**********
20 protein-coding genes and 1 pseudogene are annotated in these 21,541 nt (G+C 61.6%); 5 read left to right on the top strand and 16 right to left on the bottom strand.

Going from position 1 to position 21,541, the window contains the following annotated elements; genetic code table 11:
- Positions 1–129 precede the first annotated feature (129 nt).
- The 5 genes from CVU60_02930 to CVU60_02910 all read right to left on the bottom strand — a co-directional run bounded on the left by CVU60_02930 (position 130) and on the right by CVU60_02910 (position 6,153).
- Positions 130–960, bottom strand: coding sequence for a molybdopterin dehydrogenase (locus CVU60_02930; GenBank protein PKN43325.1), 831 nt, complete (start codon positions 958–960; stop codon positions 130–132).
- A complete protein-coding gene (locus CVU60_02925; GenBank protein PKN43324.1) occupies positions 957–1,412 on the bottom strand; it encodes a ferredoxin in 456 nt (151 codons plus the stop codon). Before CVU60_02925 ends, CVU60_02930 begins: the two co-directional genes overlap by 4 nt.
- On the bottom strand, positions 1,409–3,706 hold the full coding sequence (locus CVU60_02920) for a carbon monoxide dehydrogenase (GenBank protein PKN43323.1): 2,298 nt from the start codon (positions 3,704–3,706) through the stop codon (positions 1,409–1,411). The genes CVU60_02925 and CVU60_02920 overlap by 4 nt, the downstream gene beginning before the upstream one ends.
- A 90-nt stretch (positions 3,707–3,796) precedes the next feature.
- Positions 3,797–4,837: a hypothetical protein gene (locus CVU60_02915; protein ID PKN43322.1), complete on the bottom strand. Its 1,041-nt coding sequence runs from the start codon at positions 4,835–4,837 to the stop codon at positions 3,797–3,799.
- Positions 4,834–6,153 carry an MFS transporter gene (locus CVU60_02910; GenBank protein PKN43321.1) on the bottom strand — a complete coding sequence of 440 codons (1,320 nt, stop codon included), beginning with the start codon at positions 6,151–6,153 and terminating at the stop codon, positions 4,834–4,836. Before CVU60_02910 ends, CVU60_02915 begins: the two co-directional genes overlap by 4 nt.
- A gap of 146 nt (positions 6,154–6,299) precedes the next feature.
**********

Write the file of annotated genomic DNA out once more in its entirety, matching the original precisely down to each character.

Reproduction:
20 protein-coding genes and 1 pseudogene are annotated in these 21,541 nt (G+C 61.6%); 5 read left to right on the top strand and 16 right to left on the bottom strand.

Going from position 1 to position 21,541, the window contains the following annotated elements; genetic code table 11:
- Positions 1–129 precede the first annotated feature (129 nt).
- The 5 genes from CVU60_02930 to CVU60_02910 all read right to left on the bottom strand — a co-directional run bounded on the left by CVU60_02930 (position 130) and on the right by CVU60_02910 (position 6,153).
- Positions 130–960, bottom strand: coding sequence for a molybdopterin dehydrogenase (locus CVU60_02930; GenBank protein PKN43325.1), 831 nt, complete (start codon positions 958–960; stop codon positions 130–132).
- A complete protein-coding gene (locus CVU60_02925; GenBank protein PKN43324.1) occupies positions 957–1,412 on the bottom strand; it encodes a ferredoxin in 456 nt (151 codons plus the stop codon). Before CVU60_02925 ends, CVU60_02930 begins: the two co-directional genes overlap by 4 nt.
- On the bottom strand, positions 1,409–3,706 hold the full coding sequence (locus CVU60_02920) for a carbon monoxide dehydrogenase (GenBank protein PKN43323.1): 2,298 nt from the start codon (positions 3,704–3,706) through the stop codon (positions 1,409–1,411). The genes CVU60_02925 and CVU60_02920 overlap by 4 nt, the downstream gene beginning before the upstream one ends.
- A 90-nt stretch (positions 3,707–3,796) precedes the next feature.
- Positions 3,797–4,837: a hypothetical protein gene (locus CVU60_02915; protein ID PKN43322.1), complete on the bottom strand. Its 1,041-nt coding sequence runs from the start codon at positions 4,835–4,837 to the stop codon at positions 3,797–3,799.
- Positions 4,834–6,153 carry an MFS transporter gene (locus CVU60_02910; GenBank protein PKN43321.1) on the bottom strand — a complete coding sequence of 440 codons (1,320 nt, stop codon included), beginning with the start codon at positions 6,151–6,153 and terminating at the stop codon, positions 4,834–4,836. Before CVU60_02910 ends, CVU60_02915 begins: the two co-directional genes overlap by 4 nt.
- A gap of 146 nt (positions 6,154–6,299) precedes the next feature.